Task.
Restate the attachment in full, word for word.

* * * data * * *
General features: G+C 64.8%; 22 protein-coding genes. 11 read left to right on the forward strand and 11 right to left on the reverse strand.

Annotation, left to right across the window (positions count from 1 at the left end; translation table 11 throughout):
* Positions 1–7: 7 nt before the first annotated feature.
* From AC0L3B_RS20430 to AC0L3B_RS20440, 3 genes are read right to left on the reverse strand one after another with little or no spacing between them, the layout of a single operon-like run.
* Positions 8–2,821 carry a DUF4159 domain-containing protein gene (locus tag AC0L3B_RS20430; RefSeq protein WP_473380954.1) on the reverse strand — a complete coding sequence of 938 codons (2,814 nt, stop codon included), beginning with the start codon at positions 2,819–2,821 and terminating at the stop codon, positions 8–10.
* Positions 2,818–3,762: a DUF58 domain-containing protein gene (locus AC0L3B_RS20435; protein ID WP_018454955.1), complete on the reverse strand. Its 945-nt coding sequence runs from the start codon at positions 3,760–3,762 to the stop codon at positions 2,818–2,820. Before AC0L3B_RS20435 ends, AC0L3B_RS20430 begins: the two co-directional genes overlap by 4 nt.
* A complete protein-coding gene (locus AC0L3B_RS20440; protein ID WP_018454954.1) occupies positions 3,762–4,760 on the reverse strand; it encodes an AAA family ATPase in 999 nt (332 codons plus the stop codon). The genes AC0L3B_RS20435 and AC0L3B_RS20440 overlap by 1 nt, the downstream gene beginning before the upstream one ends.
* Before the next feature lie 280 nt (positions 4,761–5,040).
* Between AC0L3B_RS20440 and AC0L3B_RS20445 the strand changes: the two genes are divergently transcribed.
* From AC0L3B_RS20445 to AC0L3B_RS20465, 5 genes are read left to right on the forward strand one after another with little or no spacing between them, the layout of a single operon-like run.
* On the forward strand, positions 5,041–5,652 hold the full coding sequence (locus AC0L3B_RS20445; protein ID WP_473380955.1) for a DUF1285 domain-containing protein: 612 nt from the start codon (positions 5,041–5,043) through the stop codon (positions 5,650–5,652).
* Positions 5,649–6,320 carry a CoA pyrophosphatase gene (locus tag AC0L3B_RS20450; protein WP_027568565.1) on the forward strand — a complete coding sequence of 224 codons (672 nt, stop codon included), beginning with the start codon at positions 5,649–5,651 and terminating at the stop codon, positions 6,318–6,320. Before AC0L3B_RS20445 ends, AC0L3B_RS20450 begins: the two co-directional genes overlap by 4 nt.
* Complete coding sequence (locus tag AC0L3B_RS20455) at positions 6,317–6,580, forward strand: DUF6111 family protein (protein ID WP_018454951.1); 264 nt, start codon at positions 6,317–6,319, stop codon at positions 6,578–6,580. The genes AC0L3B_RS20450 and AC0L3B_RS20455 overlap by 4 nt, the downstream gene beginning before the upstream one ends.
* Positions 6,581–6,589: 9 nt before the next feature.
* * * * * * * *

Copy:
General features: G+C 64.8%; 22 protein-coding genes. 11 read left to right on the forward strand and 11 right to left on the reverse strand.

Annotation, left to right across the window (positions count from 1 at the left end; translation table 11 throughout):
* Positions 1–7: 7 nt before the first annotated feature.
* From AC0L3B_RS20430 to AC0L3B_RS20440, 3 genes are read right to left on the reverse strand one after another with little or no spacing between them, the layout of a single operon-like run.
* Positions 8–2,821 carry a DUF4159 domain-containing protein gene (locus tag AC0L3B_RS20430; RefSeq protein WP_473380954.1) on the reverse strand — a complete coding sequence of 938 codons (2,814 nt, stop codon included), beginning with the start codon at positions 2,819–2,821 and terminating at the stop codon, positions 8–10.
* Positions 2,818–3,762: a DUF58 domain-containing protein gene (locus AC0L3B_RS20435; protein ID WP_018454955.1), complete on the reverse strand. Its 945-nt coding sequence runs from the start codon at positions 3,760–3,762 to the stop codon at positions 2,818–2,820. Before AC0L3B_RS20435 ends, AC0L3B_RS20430 begins: the two co-directional genes overlap by 4 nt.
* A complete protein-coding gene (locus AC0L3B_RS20440; protein ID WP_018454954.1) occupies positions 3,762–4,760 on the reverse strand; it encodes an AAA family ATPase in 999 nt (332 codons plus the stop codon). The genes AC0L3B_RS20435 and AC0L3B_RS20440 overlap by 1 nt, the downstream gene beginning before the upstream one ends.
* Before the next feature lie 280 nt (positions 4,761–5,040).
* Between AC0L3B_RS20440 and AC0L3B_RS20445 the strand changes: the two genes are divergently transcribed.
* From AC0L3B_RS20445 to AC0L3B_RS20465, 5 genes are read left to right on the forward strand one after another with little or no spacing between them, the layout of a single operon-like run.
* On the forward strand, positions 5,041–5,652 hold the full coding sequence (locus AC0L3B_RS20445; protein ID WP_473380955.1) for a DUF1285 domain-containing protein: 612 nt from the start codon (positions 5,041–5,043) through the stop codon (positions 5,650–5,652).
* Positions 5,649–6,320 carry a CoA pyrophosphatase gene (locus tag AC0L3B_RS20450; protein WP_027568565.1) on the forward strand — a complete coding sequence of 224 codons (672 nt, stop codon included), beginning with the start codon at positions 5,649–5,651 and terminating at the stop codon, positions 6,318–6,320. Before AC0L3B_RS20445 ends, AC0L3B_RS20450 begins: the two co-directional genes overlap by 4 nt.
* Complete coding sequence (locus tag AC0L3B_RS20455) at positions 6,317–6,580, forward strand: DUF6111 family protein (protein ID WP_018454951.1); 264 nt, start codon at positions 6,317–6,319, stop codon at positions 6,578–6,580. The genes AC0L3B_RS20450 and AC0L3B_RS20455 overlap by 4 nt, the downstream gene beginning before the upstream one ends.
* Positions 6,581–6,589: 9 nt before the next feature.